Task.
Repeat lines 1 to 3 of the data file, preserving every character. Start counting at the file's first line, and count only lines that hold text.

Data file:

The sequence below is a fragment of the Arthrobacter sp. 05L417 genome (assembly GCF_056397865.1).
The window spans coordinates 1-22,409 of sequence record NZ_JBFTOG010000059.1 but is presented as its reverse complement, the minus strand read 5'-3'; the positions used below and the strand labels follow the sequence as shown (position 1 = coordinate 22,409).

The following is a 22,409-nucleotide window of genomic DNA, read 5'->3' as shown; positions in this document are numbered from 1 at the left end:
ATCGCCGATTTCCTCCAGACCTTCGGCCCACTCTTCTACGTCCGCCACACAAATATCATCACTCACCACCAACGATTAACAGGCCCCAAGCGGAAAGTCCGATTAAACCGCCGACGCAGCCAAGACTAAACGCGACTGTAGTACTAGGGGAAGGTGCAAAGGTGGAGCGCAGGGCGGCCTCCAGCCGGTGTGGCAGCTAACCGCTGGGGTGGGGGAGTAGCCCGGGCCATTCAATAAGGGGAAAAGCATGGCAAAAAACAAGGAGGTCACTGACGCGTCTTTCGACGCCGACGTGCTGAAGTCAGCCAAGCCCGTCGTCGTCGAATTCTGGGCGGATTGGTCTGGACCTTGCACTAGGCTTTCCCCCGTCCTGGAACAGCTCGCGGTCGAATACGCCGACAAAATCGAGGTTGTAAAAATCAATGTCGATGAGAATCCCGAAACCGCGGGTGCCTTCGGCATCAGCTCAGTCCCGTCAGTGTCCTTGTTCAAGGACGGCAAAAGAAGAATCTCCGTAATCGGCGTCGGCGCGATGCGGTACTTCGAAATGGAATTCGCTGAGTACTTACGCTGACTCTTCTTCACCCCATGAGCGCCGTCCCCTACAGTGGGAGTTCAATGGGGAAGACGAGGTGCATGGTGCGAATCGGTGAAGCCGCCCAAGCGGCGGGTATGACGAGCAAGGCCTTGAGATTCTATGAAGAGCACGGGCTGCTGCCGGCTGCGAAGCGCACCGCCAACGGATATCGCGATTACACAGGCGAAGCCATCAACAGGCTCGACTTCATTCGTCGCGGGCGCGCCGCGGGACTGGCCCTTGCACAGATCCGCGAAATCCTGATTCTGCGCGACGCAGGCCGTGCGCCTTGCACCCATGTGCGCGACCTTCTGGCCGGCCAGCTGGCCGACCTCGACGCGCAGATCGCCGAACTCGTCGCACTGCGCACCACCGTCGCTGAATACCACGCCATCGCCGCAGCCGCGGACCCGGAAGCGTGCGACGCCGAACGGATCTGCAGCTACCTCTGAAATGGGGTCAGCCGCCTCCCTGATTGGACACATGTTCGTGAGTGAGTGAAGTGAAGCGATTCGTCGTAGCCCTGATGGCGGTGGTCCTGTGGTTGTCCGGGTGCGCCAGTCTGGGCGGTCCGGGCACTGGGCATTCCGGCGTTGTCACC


The sequence below is a fragment of the Arthrobacter sp. 05L417 genome (assembly GCF_056397865.1).
The window spans coordinates 1-22,409 of sequence record NZ_JBFTOG010000059.1 but is presented as its reverse complement, the minus strand read 5'-3'; the positions used below and the strand labels follow the sequence as shown (position 1 = coordinate 22,409).

The following is a 22,409-nucleotide window of genomic DNA, read 5'->3' as shown; positions in this document are numbered from 1 at the left end: